Now that the real estate mapping genie’s out of the bottle we’re facing some pretty hefty spatial expectations from consumers. In our first and second Faux Pas posts, we touched on the relatively basic concepts of having a map and making it easy to find and then making sure you’re using an accurate location for the data displayed on your maps. This week’s Faux Pas elevates our mapping savvy and addresses how to avoid Dumb Maps.
What Are Dumb Maps and Why Are They So Bad for a Real Estate Site?
Simply put, today’s users expect their maps to be more than just pretty pictures. When you include a map but it doesn’t do anything, it’s a tease at best, and at worst is a reason for visitors to leave your site. Consumers expect the maps they encounter online to be interactive. Now that they’re familiar with maps, they want to use them to explore an area, drill into deeper data, and dynamically answer their real estate questions. Maps that don’t allow users to interact with them are dead-ends, and will ultimately impede your efforts to fully engage your site visitors.
How Do You Avoid Dead-End Maps?
It’s really fairly easy. If you go to the trouble to plot something on a map, make sure you include features that let users get more information about it. Some of the most basic ways to do this are with standard mouse-overs, on-click balloons, and links to detail pages and additional data and features. Taking this approach will keep you from overwhelming your users with too much data, and yet will quench their thirst for additional details when they find something of interest.
You can see an example of this below on the left. Shown is a residential home price trend map. The data is nicely summarized to neighborhoods so you can quickly tell which neighborhoods have had large price drops (red) and which have held their prices (green). When a user clicks on a neighborhood, they can see additional stats for that neighborhood and even access related data sets.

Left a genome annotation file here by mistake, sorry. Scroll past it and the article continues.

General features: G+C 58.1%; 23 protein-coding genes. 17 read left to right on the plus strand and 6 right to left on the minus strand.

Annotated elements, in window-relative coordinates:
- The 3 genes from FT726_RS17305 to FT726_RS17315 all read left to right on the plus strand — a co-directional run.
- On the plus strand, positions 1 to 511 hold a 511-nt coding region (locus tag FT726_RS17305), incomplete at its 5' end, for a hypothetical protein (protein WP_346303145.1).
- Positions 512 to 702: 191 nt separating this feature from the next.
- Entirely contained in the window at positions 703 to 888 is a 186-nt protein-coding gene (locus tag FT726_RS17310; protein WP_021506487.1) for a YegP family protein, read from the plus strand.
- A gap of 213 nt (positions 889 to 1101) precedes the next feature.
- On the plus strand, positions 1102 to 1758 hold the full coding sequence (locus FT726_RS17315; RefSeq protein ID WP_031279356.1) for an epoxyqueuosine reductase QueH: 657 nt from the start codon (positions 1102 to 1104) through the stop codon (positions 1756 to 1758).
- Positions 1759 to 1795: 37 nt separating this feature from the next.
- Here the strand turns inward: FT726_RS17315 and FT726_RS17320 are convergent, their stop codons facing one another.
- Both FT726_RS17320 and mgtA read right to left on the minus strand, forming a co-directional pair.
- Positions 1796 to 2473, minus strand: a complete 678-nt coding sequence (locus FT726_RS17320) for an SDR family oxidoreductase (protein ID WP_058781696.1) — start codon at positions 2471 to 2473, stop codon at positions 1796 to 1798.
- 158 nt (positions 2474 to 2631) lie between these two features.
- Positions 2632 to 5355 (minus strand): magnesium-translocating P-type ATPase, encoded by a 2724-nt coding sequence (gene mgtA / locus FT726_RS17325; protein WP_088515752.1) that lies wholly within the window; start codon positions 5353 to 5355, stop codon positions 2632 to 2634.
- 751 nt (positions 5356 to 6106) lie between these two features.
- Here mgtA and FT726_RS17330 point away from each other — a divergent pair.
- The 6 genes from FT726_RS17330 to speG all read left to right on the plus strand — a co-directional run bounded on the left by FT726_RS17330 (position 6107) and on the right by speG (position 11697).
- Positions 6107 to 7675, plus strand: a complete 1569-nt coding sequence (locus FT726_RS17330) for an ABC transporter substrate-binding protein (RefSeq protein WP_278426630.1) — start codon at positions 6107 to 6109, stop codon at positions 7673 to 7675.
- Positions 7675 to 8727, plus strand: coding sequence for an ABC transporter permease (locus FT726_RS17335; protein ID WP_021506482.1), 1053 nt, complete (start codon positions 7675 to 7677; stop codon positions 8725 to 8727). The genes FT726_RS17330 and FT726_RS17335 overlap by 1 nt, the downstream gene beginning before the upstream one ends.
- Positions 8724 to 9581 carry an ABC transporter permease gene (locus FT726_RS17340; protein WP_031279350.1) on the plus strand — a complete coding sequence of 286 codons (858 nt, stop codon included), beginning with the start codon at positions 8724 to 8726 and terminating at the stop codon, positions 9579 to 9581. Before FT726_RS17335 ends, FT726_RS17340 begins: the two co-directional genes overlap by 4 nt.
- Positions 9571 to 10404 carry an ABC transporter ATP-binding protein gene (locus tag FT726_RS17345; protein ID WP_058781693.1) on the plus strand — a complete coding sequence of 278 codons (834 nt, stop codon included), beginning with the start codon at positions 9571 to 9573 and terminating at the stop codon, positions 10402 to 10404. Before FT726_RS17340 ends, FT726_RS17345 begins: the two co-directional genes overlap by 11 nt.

|Home Price Trend Map||Map with Results List|
Interactive Real Estate Maps
Similarly, just as you want to incorporate interactivity to your maps, you also want to tie your maps to the more traditional world of data display, otherwise known as the tabular world. Above, on the right, we show a map with a results list beneath it. It’s important to link these two features so that when a user clicks or hovers over a house on the map, it highlights in the list below and vice versa. Taking this a step further, we love to tie our map data to graphs so we can easily switch among data visualization methods and quickly explore our data.
Below are a few tips and techniques for including interactivity in your maps that will delight even the most demanding of consumers:
- If you have a map with data, even a point, let users get more information by clicking on it
- Give users map-search options using selectable areas, custom-drawn boundaries and to map extent checkboxes
- Bridge the spatial and tabular worlds by making sure your maps are interactive with your search results lists and charts and graphs
- Let users drill into maps for additional views and layers of information
- Achieve mapping guru-status when you embed animated maps to show trends over time!
Remember, avoid dead-end maps and the inevitable user disappointment that ensues by building in interactivity to your maps and linking your map experience with the non-map data world. And with that mapping faux pas safely checked off your list, you’re ready to address our fourth common mapping mistake: “Loading Map Syndrome.” Check back next week for a spirited discussion with Skip around online mapping performance and how it can go so wrong!